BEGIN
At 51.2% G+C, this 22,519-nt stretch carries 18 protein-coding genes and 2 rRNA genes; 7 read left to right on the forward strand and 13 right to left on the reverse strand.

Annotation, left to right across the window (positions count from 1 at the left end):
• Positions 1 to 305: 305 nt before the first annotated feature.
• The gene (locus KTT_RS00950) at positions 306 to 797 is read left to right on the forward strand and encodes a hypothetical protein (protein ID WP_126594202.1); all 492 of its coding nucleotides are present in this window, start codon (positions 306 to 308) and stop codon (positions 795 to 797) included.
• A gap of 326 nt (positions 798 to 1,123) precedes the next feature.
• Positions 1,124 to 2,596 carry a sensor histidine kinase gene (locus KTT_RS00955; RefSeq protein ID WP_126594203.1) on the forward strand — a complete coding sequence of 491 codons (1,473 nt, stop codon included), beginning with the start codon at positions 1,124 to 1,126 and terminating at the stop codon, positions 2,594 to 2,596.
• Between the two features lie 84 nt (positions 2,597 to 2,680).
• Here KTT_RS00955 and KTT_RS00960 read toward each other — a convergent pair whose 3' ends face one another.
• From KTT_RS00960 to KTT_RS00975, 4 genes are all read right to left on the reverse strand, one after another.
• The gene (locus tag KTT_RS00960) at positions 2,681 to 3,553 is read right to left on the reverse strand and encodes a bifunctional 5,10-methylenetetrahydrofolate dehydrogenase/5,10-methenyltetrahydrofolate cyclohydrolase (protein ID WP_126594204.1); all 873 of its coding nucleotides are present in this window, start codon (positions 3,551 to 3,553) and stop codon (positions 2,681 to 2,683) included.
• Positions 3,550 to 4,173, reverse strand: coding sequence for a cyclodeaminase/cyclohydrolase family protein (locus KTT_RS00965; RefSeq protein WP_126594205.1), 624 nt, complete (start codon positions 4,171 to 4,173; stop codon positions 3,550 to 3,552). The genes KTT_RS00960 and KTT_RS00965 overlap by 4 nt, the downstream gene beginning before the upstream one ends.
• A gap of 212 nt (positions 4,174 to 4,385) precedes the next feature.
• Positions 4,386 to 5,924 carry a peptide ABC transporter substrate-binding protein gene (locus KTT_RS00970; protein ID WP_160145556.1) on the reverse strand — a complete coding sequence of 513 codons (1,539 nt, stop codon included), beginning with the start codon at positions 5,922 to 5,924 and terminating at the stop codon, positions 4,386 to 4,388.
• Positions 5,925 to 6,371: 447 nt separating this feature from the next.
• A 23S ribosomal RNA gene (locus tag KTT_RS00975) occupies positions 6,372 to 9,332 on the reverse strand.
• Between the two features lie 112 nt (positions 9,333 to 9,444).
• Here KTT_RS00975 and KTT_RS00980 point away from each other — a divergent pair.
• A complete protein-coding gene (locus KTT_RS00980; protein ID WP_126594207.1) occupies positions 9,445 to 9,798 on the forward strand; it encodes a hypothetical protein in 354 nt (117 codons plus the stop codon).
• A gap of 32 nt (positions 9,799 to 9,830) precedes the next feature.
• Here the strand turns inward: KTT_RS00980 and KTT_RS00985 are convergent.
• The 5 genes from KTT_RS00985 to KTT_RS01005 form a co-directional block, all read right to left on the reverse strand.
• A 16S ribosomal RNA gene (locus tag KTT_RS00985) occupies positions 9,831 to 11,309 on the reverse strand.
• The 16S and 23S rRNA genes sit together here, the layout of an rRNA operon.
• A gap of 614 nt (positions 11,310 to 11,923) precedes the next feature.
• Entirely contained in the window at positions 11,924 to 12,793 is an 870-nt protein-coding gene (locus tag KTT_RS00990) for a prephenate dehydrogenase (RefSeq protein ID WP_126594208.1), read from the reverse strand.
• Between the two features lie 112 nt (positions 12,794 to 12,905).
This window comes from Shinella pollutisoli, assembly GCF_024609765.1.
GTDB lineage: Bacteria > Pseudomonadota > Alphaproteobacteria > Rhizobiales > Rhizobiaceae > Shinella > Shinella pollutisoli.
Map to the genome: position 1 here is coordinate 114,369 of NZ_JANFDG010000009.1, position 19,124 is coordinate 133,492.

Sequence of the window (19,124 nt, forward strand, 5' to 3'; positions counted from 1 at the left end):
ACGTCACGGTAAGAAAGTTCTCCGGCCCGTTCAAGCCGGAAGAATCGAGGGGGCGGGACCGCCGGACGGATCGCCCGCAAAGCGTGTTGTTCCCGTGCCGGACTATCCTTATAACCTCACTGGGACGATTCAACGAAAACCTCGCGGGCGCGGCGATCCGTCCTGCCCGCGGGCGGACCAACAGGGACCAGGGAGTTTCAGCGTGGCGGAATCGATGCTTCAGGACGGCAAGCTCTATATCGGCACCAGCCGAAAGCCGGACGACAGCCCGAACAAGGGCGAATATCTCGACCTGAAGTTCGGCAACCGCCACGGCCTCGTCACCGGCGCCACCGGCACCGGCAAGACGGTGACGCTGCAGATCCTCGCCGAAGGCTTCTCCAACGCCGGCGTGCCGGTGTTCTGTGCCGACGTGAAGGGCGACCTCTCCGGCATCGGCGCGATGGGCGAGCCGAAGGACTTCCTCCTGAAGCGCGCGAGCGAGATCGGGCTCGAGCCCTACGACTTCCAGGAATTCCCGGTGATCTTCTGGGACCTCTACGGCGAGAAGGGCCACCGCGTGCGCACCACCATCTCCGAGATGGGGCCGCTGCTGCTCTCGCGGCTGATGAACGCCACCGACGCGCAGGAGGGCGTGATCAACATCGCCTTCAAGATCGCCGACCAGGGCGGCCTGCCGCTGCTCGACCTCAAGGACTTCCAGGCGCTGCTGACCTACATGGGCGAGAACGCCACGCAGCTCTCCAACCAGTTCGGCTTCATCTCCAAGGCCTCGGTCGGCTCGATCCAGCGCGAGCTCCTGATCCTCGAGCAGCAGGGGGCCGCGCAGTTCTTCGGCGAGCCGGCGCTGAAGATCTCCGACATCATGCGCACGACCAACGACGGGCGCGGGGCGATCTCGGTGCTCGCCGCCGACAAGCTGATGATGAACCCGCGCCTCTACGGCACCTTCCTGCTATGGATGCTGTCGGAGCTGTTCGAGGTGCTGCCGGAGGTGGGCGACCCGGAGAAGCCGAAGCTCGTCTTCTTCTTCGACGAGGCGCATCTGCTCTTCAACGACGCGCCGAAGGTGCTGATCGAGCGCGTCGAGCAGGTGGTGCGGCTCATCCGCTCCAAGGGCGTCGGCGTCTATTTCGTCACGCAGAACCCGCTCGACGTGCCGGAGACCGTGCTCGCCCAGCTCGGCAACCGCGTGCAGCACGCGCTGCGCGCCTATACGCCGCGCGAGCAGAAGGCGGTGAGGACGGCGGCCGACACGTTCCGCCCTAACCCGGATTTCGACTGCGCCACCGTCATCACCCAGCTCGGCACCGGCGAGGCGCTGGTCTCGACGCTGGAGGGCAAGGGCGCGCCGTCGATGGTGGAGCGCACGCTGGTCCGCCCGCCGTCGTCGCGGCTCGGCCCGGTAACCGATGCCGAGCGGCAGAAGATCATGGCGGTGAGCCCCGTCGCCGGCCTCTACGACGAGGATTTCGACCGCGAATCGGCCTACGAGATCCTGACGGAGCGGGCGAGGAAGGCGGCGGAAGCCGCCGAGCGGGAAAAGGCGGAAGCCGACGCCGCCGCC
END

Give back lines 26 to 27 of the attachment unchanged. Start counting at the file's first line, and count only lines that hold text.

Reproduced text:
• Between the two features lie 112 nt (positions 12,794 to 12,905).
This window comes from Shinella pollutisoli, assembly GCF_024609765.1.